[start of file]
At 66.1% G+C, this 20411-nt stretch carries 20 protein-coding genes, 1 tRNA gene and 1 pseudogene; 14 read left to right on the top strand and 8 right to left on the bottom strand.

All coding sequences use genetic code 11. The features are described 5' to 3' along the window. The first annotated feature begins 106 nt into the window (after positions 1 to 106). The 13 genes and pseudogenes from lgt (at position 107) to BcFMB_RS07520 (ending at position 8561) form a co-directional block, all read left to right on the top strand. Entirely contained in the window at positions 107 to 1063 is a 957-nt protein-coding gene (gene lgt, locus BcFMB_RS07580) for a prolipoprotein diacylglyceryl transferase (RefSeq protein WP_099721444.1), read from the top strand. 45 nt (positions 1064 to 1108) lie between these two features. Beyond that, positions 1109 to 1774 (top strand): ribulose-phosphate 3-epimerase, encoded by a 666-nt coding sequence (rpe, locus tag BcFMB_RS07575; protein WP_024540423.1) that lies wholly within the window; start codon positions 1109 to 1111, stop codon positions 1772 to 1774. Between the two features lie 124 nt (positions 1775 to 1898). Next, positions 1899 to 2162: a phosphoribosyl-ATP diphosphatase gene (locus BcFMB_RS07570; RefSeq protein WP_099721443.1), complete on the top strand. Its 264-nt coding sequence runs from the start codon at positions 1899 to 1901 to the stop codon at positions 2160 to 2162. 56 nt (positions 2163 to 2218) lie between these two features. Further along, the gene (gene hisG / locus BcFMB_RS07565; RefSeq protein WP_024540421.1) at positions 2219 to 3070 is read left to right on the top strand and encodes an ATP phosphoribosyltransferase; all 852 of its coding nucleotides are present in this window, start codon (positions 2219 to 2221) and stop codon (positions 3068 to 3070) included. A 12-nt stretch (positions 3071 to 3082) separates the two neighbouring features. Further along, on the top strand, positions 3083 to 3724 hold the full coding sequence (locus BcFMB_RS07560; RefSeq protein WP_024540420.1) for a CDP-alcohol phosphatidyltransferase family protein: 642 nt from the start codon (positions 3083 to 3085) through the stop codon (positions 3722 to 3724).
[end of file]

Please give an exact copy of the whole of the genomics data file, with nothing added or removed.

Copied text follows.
At 66.1% G+C, this 20411-nt stretch carries 20 protein-coding genes, 1 tRNA gene and 1 pseudogene; 14 read left to right on the top strand and 8 right to left on the bottom strand.

All coding sequences use genetic code 11. The features are described 5' to 3' along the window. The first annotated feature begins 106 nt into the window (after positions 1 to 106). The 13 genes and pseudogenes from lgt (at position 107) to BcFMB_RS07520 (ending at position 8561) form a co-directional block, all read left to right on the top strand. Entirely contained in the window at positions 107 to 1063 is a 957-nt protein-coding gene (gene lgt, locus BcFMB_RS07580) for a prolipoprotein diacylglyceryl transferase (RefSeq protein WP_099721444.1), read from the top strand. 45 nt (positions 1064 to 1108) lie between these two features. Beyond that, positions 1109 to 1774 (top strand): ribulose-phosphate 3-epimerase, encoded by a 666-nt coding sequence (rpe, locus tag BcFMB_RS07575; protein WP_024540423.1) that lies wholly within the window; start codon positions 1109 to 1111, stop codon positions 1772 to 1774. Between the two features lie 124 nt (positions 1775 to 1898). Next, positions 1899 to 2162: a phosphoribosyl-ATP diphosphatase gene (locus BcFMB_RS07570; RefSeq protein WP_099721443.1), complete on the top strand. Its 264-nt coding sequence runs from the start codon at positions 1899 to 1901 to the stop codon at positions 2160 to 2162. 56 nt (positions 2163 to 2218) lie between these two features. Further along, the gene (gene hisG / locus BcFMB_RS07565; RefSeq protein WP_024540421.1) at positions 2219 to 3070 is read left to right on the top strand and encodes an ATP phosphoribosyltransferase; all 852 of its coding nucleotides are present in this window, start codon (positions 2219 to 2221) and stop codon (positions 3068 to 3070) included. A 12-nt stretch (positions 3071 to 3082) separates the two neighbouring features. Further along, on the top strand, positions 3083 to 3724 hold the full coding sequence (locus BcFMB_RS07560; RefSeq protein WP_024540420.1) for a CDP-alcohol phosphatidyltransferase family protein: 642 nt from the start codon (positions 3083 to 3085) through the stop codon (positions 3722 to 3724).